FLUORSPAR 2018: current market trends to continue pressuring prices

By Michael Greenfield
Published: Monday, 22 October 2018

Tighter supply in the fluorspar market has put pressure on raw materials and fluorine-derived product prices, while new products and increasingly fragmented end-user markets are creating widespread uncertainty.

Establishing a detailed view of 2018’s market fundamentals and assessing what trends are now developing is critical to understanding how the supply and demand balance will develop. And the impact this will have on pricing was a major talking point at a Fastmarkets IM panel discussion the Fluorspar 2018 conference in Johannesburg, South Africa on 26-27 September.

Gaining an accurate overview of the global supply and demand balance has been challenging over the calendar year due to a lack of clarity on the effect of environmental inspections on China’s annual fluorspar output.

Kerry Satterthwaite, division director of carbon and chemicals for industry consultancy Roskill, referred to research that shows that 600,000 tonnes came out of the supply side in China in 2017.

This 10% year-on-year decrease in global supplies has created shortness in the market and led to price increases across all production markets.

The latest Fastmarkets IM price assessment for acidspar, 97% CaF2, wet filtercake, fob China $410-500 per tonne on Thursday October 4. It was $340-360 per tonne a year ago. 

In 2017, global fluorspar supplies were at their lowest level in a decade at 5.7 million tonnes produced, comprising 3 million tonnes of acidspar and 2.7 million tonnes of metspar.

Acidspar fell 25% from 4 million tonnes produced in 2016, while metspar production was up from 2.3 million tonnes in 2016.

Both metspar and acidspar are becoming more scarce, which is limiting spot market activity and placing upward price pressure on raw materials and fluorine products.

The drop in acidspar production has coincided with strong end-market demand. 

"Hydrogen fluoride (HF) demand follows the same trends as acidspar. You need HF as a precursor for refrigerants, aluminium fluoride (AlF3) and fluoropolymers," Mexichem’s upstream business director Guillermo Gallegos said at the panel discussion.

"If acidspar supply is short, there will be an impact on HF volumes and thus prices," he added. "We are seeing this situation in 2018 and most probably [will also see it] in 2019." 

Fastmarkets IM does not price HF.

Mexichem, the largest single producer of HF by volume, has both upstream and downstream operations.

"Despite the fact that new fluorspar producers are entering the market, we believe that overall demand, including from China, will absorb any incremental increase in supply," Gallegos said. "The market balance could continue to be short, resulting in price increases."

Regarding metspar-consuming sectors - predominantly steel - Satterthwaite estimates that while global crude steel production will be broadly flat this year, there will be a recovery in 2019.

Metspar demand will be slightly limited in steel applications, and Satterthwaite believes that China has reached its peak in terms of steel output.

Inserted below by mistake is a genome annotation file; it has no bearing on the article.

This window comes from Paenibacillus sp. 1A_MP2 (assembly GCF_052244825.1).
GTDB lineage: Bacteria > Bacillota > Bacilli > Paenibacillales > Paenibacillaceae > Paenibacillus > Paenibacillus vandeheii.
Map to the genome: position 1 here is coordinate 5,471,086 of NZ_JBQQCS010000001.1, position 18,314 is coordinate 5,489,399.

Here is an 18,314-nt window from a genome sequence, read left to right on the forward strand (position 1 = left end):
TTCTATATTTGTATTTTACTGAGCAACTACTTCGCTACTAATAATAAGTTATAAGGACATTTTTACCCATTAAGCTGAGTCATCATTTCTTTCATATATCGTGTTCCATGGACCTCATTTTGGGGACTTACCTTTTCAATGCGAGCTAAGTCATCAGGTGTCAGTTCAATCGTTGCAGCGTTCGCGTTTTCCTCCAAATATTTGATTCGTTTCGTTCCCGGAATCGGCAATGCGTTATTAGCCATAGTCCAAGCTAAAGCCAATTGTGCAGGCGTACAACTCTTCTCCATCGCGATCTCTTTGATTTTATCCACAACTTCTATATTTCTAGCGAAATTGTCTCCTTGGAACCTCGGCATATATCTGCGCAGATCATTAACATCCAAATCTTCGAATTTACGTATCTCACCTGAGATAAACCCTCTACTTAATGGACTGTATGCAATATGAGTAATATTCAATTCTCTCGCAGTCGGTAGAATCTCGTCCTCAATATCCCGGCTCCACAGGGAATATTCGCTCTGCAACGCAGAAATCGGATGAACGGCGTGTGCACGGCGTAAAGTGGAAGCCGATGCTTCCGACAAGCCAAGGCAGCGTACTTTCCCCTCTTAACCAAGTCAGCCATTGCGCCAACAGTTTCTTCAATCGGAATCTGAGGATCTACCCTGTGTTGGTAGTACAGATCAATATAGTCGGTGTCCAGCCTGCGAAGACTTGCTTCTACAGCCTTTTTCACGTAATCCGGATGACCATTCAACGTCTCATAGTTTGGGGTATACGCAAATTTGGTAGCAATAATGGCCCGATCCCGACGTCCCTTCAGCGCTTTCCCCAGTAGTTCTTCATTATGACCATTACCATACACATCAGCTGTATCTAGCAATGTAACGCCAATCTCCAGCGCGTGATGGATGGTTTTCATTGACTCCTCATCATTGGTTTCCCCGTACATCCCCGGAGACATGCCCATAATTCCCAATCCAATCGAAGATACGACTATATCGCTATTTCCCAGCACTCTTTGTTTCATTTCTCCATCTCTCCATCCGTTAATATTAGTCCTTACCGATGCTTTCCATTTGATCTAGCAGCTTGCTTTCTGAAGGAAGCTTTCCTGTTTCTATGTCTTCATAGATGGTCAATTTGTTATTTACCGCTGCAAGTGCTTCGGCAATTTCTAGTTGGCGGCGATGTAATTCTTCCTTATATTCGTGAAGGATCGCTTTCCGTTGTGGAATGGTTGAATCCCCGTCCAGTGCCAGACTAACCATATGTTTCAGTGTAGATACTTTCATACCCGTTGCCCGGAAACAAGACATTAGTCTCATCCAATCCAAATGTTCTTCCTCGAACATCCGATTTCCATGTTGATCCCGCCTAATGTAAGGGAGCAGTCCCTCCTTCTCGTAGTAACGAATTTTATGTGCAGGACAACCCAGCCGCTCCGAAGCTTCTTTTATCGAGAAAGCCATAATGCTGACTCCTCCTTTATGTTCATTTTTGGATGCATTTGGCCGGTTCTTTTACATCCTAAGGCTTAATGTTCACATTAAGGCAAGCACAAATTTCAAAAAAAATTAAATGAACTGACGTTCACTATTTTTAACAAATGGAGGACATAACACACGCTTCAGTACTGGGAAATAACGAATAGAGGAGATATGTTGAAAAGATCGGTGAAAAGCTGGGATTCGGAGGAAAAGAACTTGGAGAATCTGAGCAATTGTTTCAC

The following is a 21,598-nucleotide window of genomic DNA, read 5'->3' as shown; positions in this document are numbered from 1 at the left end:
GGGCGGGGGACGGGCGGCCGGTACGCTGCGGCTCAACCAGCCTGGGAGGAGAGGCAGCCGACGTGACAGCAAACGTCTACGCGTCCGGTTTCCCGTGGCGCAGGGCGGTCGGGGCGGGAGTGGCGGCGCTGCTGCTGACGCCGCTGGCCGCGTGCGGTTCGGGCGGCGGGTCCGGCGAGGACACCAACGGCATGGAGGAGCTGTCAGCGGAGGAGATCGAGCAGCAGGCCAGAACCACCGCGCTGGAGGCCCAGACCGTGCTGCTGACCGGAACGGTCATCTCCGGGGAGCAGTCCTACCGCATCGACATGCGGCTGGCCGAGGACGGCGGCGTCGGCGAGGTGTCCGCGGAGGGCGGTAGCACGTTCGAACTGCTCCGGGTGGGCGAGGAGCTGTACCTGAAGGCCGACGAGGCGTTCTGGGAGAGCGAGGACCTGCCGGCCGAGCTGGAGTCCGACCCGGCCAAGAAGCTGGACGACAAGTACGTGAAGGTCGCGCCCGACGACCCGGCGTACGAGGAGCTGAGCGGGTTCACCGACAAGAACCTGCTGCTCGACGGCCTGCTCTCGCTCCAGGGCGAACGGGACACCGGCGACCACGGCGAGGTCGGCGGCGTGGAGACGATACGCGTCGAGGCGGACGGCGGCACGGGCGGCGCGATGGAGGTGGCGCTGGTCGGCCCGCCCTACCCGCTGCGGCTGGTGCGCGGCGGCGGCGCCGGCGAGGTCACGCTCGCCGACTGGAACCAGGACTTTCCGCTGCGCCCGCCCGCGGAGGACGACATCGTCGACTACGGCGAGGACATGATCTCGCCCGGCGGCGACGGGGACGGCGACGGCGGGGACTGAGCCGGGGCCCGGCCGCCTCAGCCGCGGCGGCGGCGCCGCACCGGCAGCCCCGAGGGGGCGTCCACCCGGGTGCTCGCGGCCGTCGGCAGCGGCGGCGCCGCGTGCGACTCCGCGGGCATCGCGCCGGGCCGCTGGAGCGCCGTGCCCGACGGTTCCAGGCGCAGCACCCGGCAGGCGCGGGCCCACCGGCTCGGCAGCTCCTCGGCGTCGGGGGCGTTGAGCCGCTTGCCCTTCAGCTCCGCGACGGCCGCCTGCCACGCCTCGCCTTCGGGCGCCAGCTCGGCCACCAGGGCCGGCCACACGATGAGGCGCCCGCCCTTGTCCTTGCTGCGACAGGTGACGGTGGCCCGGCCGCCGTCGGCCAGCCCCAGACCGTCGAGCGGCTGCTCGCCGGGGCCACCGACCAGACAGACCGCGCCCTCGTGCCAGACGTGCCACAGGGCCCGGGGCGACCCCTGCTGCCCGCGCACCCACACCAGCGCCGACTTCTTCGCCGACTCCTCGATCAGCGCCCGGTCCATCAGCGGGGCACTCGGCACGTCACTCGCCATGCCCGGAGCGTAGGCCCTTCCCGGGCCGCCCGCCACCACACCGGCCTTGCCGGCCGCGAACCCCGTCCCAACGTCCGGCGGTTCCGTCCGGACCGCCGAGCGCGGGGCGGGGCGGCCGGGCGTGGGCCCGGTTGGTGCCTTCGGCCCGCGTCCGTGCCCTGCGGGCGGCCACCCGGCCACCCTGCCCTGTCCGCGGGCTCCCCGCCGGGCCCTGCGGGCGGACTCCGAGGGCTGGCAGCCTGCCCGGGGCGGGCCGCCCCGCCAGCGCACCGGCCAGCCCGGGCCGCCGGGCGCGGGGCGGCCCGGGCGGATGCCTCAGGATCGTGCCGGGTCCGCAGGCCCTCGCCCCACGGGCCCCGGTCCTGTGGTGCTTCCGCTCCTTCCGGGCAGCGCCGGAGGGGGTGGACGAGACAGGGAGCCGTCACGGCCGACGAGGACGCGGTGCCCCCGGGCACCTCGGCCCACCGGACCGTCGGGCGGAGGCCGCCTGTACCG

Gallegos, however, noted that steel demand has recovered in the United States, having dipped in 2015-2016, which means metspar supplies are likely to be tighter because no new significant metspar sources have been identified in recent years. He added that this will be influenced by trade conflicts between the US and China.

Even with current end markets performing strongly, Chris Potgieter, director business development at the South Africa-based consultancy BFluor, told the discussion group that he expects downstream markets to become more fragmented as new products are developed. 

There have also been shifts in the market in recent years. For example, French conglomerate Solvay has gradually moved out of the fluorspar mining sector and is focused on developing its fluoropolymer business.

And focusing on downstream products is a shift that mirrors what has happened in the Chinese market, where production has come offline and there has been a focus on developing fluorspar-derived products.

FLUORSPAR 2018: What we learned this year

Global supply has decreased. More than 500,000 tonnes of fluorspar came out of global supply in 2017. This followed on from 500,000 tonnes leaving the supply side between 2012 and 2016 due to weak pricing in the market.

Market participants expect prices to move. These expectations are already being reflected in Fastmarkets IM’s 4 October price assessment where the acidspar cif Rotterdam price spiked by $70 as a result of short supply and consumer concern about securing material for 2019.

Trade flows out of China have diminished. Research presented by Oliver Rhode, chief executive officer of consultancy Xenops, shows that Chinese acidspar exports to major import markets have declined steadily over the past decade.

Manufacturing value-added products has become more prevalent in China. As a percentage of local production, domestic consumption is now more than 90%. A decade ago, it was under 80%, and in 2000, it was marginally above 30%. 

End uses for fluorspar are becoming increasingly fragmented. A few years ago there was only one fluorine-based polymer product on the market and now there are eight. 

Fluorocarbon refrigerants still have room for growth in emerging markets. Strong growth is anticipated in South America, Africa and across Asia, according to research from IHS. There will be declines in Europe, Australia and Canada.

Two new projects will hit nameplate in early 2019. Canada Fluorspar and Sepfluor have both asserted they will be at nameplate capacity in the early part of next year, producing a combined 400,000 tonnes per year.